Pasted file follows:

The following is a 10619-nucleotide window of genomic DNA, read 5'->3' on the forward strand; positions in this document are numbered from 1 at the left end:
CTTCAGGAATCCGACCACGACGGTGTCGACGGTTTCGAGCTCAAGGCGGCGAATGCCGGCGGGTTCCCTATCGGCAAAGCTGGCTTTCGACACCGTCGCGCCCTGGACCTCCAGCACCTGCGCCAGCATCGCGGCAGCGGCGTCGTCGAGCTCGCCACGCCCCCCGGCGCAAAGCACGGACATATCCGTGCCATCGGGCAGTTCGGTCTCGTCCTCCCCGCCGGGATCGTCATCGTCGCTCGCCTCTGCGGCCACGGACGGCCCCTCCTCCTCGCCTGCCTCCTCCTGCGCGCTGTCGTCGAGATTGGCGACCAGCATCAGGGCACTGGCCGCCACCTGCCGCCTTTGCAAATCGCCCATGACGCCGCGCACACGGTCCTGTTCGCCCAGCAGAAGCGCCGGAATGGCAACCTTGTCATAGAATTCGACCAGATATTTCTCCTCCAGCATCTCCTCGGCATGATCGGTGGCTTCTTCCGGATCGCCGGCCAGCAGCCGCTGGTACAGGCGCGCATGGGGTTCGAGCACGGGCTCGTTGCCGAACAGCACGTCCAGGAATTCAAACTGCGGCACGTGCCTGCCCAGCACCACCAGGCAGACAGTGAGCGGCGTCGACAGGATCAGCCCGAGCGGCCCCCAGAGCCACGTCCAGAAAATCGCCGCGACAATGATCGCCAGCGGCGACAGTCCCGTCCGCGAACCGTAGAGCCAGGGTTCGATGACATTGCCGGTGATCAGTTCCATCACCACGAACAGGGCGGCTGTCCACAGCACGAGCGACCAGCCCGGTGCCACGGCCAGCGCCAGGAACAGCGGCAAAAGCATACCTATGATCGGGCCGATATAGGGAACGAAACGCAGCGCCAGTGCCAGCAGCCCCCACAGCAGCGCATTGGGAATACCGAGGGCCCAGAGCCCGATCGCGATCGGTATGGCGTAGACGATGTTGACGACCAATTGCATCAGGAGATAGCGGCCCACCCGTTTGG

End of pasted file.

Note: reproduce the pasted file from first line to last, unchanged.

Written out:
The following is a 10619-nucleotide window of genomic DNA, read 5'->3' on the forward strand; positions in this document are numbered from 1 at the left end:
CTTCAGGAATCCGACCACGACGGTGTCGACGGTTTCGAGCTCAAGGCGGCGAATGCCGGCGGGTTCCCTATCGGCAAAGCTGGCTTTCGACACCGTCGCGCCCTGGACCTCCAGCACCTGCGCCAGCATCGCGGCAGCGGCGTCGTCGAGCTCGCCACGCCCCCCGGCGCAAAGCACGGACATATCCGTGCCATCGGGCAGTTCGGTCTCGTCCTCCCCGCCGGGATCGTCATCGTCGCTCGCCTCTGCGGCCACGGACGGCCCCTCCTCCTCGCCTGCCTCCTCCTGCGCGCTGTCGTCGAGATTGGCGACCAGCATCAGGGCACTGGCCGCCACCTGCCGCCTTTGCAAATCGCCCATGACGCCGCGCACACGGTCCTGTTCGCCCAGCAGAAGCGCCGGAATGGCAACCTTGTCATAGAATTCGACCAGATATTTCTCCTCCAGCATCTCCTCGGCATGATCGGTGGCTTCTTCCGGATCGCCGGCCAGCAGCCGCTGGTACAGGCGCGCATGGGGTTCGAGCACGGGCTCGTTGCCGAACAGCACGTCCAGGAATTCAAACTGCGGCACGTGCCTGCCCAGCACCACCAGGCAGACAGTGAGCGGCGTCGACAGGATCAGCCCGAGCGGCCCCCAGAGCCACGTCCAGAAAATCGCCGCGACAATGATCGCCAGCGGCGACAGTCCCGTCCGCGAACCGTAGAGCCAGGGTTCGATGACATTGCCGGTGATCAGTTCCATCACCACGAACAGGGCGGCTGTCCACAGCACGAGCGACCAGCCCGGTGCCACGGCCAGCGCCAGGAACAGCGGCAAAAGCATACCTATGATCGGGCCGATATAGGGAACGAAACGCAGCGCCAGTGCCAGCAGCCCCCACAGCAGCGCATTGGGAATACCGAGGGCCCAGAGCCCGATCGCGATCGGTATGGCGTAGACGATGTTGACGACCAATTGCATCAGGAGATAGCGGCCCACCCGTTTGG